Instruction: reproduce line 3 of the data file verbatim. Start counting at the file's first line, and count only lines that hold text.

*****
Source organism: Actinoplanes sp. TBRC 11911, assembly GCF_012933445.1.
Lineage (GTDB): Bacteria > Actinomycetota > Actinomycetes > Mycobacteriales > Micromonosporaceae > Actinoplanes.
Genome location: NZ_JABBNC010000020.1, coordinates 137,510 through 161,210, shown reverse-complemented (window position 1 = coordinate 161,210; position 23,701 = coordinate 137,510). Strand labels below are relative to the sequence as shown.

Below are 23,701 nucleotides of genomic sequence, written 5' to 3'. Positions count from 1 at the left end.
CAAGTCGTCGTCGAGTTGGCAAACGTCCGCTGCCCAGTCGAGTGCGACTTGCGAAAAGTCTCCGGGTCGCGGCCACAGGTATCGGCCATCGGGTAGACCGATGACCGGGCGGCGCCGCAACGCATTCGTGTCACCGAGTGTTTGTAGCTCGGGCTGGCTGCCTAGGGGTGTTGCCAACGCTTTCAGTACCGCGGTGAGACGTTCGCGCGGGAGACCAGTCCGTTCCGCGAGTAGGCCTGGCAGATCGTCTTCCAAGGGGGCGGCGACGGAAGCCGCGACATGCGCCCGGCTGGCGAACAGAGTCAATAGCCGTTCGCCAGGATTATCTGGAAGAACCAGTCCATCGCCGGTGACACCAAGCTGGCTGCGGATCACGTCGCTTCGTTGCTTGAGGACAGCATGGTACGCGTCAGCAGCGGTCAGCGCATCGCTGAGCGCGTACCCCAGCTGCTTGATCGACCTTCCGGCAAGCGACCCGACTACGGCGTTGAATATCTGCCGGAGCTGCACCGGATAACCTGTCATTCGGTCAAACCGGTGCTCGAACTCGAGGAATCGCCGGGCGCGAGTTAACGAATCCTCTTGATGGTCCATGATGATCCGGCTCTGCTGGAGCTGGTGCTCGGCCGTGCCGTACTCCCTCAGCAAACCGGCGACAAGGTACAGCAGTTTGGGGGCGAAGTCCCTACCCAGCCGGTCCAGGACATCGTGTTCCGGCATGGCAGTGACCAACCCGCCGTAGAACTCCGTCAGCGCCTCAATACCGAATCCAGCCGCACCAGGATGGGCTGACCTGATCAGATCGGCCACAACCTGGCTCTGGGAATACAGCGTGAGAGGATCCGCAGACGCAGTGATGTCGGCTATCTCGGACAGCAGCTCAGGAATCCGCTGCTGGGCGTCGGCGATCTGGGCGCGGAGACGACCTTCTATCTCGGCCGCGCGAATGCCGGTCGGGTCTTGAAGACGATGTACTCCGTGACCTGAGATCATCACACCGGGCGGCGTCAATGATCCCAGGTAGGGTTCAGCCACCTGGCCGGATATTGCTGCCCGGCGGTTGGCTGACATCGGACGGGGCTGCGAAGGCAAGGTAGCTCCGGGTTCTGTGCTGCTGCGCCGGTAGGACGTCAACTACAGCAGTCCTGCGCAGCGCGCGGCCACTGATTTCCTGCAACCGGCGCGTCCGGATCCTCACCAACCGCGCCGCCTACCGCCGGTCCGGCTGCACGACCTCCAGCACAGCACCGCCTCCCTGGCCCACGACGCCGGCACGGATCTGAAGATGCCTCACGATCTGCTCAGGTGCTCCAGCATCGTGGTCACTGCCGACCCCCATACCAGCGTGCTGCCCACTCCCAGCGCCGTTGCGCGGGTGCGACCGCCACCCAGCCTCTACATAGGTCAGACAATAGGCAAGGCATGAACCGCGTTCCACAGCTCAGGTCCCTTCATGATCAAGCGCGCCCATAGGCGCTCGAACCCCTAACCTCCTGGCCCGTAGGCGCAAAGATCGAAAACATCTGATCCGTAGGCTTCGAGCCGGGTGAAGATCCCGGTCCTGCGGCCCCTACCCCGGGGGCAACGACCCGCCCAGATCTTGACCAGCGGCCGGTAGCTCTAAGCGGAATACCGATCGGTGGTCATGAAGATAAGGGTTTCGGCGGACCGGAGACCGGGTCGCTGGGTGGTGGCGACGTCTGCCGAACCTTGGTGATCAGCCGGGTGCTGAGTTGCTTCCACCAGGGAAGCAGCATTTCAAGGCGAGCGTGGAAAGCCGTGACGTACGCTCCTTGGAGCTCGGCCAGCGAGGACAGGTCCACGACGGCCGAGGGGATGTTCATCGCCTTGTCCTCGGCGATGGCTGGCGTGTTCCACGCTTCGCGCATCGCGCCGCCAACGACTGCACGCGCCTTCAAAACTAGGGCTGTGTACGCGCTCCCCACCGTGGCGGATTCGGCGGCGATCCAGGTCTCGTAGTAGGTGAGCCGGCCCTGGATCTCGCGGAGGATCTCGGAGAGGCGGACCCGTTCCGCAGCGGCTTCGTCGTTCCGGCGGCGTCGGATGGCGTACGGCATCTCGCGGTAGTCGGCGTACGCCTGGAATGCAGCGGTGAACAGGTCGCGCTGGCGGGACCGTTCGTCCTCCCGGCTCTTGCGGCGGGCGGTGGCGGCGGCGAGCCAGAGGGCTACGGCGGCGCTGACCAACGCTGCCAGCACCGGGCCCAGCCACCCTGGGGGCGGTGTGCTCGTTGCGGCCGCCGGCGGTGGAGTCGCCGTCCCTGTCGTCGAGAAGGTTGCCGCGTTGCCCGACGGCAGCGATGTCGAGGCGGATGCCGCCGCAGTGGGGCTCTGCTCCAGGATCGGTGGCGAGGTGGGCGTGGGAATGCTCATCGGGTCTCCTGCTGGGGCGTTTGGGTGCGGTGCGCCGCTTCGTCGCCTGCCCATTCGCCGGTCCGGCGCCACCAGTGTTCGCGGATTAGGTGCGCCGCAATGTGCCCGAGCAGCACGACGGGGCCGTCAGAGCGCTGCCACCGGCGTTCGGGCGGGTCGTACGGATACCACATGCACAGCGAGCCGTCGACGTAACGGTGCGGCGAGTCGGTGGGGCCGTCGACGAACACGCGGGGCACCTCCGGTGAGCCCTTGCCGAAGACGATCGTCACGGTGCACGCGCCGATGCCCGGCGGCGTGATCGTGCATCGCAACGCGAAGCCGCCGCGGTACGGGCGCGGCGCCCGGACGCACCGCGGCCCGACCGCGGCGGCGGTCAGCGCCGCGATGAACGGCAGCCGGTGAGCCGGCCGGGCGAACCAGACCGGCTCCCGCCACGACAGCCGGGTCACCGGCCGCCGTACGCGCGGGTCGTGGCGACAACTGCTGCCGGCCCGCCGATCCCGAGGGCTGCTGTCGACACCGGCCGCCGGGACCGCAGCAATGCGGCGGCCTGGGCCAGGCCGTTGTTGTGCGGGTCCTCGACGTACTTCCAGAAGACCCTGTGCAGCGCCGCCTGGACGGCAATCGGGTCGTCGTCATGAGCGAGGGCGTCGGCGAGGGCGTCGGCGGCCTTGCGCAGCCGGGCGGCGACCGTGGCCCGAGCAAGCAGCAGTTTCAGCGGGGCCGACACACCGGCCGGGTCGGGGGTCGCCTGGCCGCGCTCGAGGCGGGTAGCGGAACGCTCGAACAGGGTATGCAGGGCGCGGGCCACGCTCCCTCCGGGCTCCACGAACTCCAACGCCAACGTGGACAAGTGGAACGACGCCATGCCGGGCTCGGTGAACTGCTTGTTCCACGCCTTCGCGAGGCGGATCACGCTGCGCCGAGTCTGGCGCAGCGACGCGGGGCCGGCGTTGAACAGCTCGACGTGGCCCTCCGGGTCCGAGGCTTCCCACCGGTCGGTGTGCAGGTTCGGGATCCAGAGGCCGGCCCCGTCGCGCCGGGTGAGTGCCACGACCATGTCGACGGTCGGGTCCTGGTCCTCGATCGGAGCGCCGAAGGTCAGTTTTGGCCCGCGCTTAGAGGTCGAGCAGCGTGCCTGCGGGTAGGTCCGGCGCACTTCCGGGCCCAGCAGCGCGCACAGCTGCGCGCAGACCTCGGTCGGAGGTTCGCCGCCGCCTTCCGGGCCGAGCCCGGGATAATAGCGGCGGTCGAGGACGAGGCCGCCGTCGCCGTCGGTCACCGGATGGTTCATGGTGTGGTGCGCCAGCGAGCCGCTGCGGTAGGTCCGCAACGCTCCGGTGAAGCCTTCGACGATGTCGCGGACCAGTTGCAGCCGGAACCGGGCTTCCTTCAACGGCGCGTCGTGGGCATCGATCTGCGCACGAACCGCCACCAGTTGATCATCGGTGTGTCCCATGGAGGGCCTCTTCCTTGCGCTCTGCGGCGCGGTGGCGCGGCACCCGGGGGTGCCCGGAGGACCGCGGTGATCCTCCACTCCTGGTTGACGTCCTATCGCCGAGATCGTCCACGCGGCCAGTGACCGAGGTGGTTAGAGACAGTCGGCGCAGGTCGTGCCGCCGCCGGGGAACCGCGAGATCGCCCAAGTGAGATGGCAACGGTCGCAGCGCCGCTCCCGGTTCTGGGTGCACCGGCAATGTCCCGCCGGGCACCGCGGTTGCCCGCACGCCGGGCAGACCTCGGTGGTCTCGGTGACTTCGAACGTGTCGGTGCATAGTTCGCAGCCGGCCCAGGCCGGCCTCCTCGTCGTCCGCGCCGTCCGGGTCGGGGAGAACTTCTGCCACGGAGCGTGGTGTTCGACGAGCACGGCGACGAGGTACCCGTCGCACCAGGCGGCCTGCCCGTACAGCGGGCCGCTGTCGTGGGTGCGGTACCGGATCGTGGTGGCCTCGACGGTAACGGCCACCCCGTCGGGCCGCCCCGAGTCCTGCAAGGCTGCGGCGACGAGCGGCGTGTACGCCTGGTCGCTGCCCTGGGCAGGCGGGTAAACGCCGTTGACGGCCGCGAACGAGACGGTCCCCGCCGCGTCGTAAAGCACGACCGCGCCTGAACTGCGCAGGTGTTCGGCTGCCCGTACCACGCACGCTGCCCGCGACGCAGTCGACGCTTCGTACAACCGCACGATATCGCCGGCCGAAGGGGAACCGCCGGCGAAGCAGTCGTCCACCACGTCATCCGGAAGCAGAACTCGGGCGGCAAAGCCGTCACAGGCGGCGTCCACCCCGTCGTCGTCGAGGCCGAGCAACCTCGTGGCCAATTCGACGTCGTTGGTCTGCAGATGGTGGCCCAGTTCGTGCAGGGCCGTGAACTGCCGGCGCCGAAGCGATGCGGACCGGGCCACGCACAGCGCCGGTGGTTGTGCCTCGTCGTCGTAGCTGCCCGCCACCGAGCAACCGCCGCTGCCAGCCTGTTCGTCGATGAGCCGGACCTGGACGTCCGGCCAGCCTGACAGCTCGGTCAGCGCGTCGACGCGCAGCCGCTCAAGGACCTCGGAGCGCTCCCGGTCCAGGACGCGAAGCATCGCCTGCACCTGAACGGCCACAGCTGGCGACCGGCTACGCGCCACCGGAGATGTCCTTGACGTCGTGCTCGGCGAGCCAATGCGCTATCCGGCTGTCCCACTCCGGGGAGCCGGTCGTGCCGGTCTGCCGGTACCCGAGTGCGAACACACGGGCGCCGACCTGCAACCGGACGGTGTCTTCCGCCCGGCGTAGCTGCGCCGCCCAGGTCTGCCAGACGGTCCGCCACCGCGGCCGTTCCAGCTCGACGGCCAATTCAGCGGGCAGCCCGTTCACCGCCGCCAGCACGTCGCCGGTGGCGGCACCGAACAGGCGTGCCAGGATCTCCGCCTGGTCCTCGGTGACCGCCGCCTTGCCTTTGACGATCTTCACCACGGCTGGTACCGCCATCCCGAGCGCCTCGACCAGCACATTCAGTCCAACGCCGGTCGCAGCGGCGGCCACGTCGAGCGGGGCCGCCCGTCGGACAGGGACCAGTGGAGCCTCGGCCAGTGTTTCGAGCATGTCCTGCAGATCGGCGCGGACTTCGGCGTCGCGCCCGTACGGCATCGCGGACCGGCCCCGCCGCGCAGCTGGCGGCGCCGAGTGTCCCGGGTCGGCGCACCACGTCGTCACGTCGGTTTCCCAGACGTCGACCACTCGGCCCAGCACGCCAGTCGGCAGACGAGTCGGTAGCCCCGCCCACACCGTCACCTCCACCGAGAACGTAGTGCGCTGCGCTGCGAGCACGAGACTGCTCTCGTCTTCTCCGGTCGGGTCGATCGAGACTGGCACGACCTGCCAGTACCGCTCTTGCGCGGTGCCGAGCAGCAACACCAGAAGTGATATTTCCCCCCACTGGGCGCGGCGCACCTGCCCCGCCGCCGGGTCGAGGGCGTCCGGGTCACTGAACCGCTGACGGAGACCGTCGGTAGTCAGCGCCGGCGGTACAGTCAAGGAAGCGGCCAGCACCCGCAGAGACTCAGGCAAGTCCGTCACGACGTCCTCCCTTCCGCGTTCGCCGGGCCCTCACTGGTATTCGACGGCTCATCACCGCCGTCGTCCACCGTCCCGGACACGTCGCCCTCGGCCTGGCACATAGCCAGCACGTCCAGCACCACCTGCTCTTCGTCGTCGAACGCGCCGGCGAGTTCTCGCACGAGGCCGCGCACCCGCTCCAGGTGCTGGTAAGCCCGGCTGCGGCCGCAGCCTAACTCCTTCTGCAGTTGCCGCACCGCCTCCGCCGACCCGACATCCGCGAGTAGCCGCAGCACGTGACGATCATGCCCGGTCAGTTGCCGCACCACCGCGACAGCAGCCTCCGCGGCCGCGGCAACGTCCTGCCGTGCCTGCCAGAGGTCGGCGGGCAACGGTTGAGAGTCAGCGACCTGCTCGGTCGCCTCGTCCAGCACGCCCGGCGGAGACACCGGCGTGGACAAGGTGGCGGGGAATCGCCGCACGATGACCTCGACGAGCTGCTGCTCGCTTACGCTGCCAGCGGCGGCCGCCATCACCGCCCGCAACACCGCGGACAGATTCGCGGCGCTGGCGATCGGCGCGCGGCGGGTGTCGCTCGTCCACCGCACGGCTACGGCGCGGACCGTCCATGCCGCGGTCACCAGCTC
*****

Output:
Genome location: NZ_JABBNC010000020.1, coordinates 137,510 through 161,210, shown reverse-complemented (window position 1 = coordinate 161,210; position 23,701 = coordinate 137,510). Strand labels below are relative to the sequence as shown.